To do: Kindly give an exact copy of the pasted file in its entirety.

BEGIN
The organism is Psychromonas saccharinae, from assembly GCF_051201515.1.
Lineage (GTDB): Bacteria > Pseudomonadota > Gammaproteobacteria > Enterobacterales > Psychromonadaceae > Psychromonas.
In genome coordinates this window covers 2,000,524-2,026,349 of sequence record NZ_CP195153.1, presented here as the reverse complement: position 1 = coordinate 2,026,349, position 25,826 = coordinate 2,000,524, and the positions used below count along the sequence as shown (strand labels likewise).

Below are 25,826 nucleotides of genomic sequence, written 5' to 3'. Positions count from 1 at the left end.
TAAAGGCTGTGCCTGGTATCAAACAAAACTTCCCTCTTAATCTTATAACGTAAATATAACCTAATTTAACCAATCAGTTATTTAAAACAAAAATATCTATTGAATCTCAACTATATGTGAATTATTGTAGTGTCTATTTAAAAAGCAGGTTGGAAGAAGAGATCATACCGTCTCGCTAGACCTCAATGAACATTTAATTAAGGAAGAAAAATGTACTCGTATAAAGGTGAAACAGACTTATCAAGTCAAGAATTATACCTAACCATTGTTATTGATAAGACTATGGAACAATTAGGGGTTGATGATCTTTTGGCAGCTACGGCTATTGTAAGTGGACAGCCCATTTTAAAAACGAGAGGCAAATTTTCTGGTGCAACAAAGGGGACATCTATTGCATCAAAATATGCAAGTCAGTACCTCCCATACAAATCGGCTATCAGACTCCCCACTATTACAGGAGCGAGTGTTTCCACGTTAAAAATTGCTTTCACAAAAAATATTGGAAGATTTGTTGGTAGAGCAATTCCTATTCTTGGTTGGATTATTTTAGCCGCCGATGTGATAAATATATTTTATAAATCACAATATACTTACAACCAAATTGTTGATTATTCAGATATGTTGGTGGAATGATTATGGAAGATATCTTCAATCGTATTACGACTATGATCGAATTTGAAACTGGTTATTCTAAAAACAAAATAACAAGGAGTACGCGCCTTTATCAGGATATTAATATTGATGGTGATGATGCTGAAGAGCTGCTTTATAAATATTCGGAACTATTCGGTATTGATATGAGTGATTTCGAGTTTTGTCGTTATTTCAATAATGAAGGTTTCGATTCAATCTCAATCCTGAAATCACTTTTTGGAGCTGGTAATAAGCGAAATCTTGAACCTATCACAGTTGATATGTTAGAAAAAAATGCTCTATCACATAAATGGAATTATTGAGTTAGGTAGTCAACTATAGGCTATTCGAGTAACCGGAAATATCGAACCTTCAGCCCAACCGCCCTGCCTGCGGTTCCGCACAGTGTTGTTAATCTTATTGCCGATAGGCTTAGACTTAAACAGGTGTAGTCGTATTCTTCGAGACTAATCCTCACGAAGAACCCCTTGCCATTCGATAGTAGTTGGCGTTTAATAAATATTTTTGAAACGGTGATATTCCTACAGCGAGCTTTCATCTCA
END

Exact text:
The organism is Psychromonas saccharinae, from assembly GCF_051201515.1.
Lineage (GTDB): Bacteria > Pseudomonadota > Gammaproteobacteria > Enterobacterales > Psychromonadaceae > Psychromonas.
In genome coordinates this window covers 2,000,524-2,026,349 of sequence record NZ_CP195153.1, presented here as the reverse complement: position 1 = coordinate 2,026,349, position 25,826 = coordinate 2,000,524, and the positions used below count along the sequence as shown (strand labels likewise).

Below are 25,826 nucleotides of genomic sequence, written 5' to 3'. Positions count from 1 at the left end.
TAAAGGCTGTGCCTGGTATCAAACAAAACTTCCCTCTTAATCTTATAACGTAAATATAACCTAATTTAACCAATCAGTTATTTAAAACAAAAATATCTATTGAATCTCAACTATATGTGAATTATTGTAGTGTCTATTTAAAAAGCAGGTTGGAAGAAGAGATCATACCGTCTCGCTAGACCTCAATGAACATTTAATTAAGGAAGAAAAATGTACTCGTATAAAGGTGAAACAGACTTATCAAGTCAAGAATTATACCTAACCATTGTTATTGATAAGACTATGGAACAATTAGGGGTTGATGATCTTTTGGCAGCTACGGCTATTGTAAGTGGACAGCCCATTTTAAAAACGAGAGGCAAATTTTCTGGTGCAACAAAGGGGACATCTATTGCATCAAAATATGCAAGTCAGTACCTCCCATACAAATCGGCTATCAGACTCCCCACTATTACAGGAGCGAGTGTTTCCACGTTAAAAATTGCTTTCACAAAAAATATTGGAAGATTTGTTGGTAGAGCAATTCCTATTCTTGGTTGGATTATTTTAGCCGCCGATGTGATAAATATATTTTATAAATCACAATATACTTACAACCAAATTGTTGATTATTCAGATATGTTGGTGGAATGATTATGGAAGATATCTTCAATCGTATTACGACTATGATCGAATTTGAAACTGGTTATTCTAAAAACAAAATAACAAGGAGTACGCGCCTTTATCAGGATATTAATATTGATGGTGATGATGCTGAAGAGCTGCTTTATAAATATTCGGAACTATTCGGTATTGATATGAGTGATTTCGAGTTTTGTCGTTATTTCAATAATGAAGGTTTCGATTCAATCTCAATCCTGAAATCACTTTTTGGAGCTGGTAATAAGCGAAATCTTGAACCTATCACAGTTGATATGTTAGAAAAAAATGCTCTATCACATAAATGGAATTATTGAGTTAGGTAGTCAACTATAGGCTATTCGAGTAACCGGAAATATCGAACCTTCAGCCCAACCGCCCTGCCTGCGGTTCCGCACAGTGTTGTTAATCTTATTGCCGATAGGCTTAGACTTAAACAGGTGTAGTCGTATTCTTCGAGACTAATCCTCACGAAGAACCCCTTGCCATTCGATAGTAGTTGGCGTTTAATAAATATTTTTGAAACGGTGATATTCCTACAGCGAGCTTTCATCTCA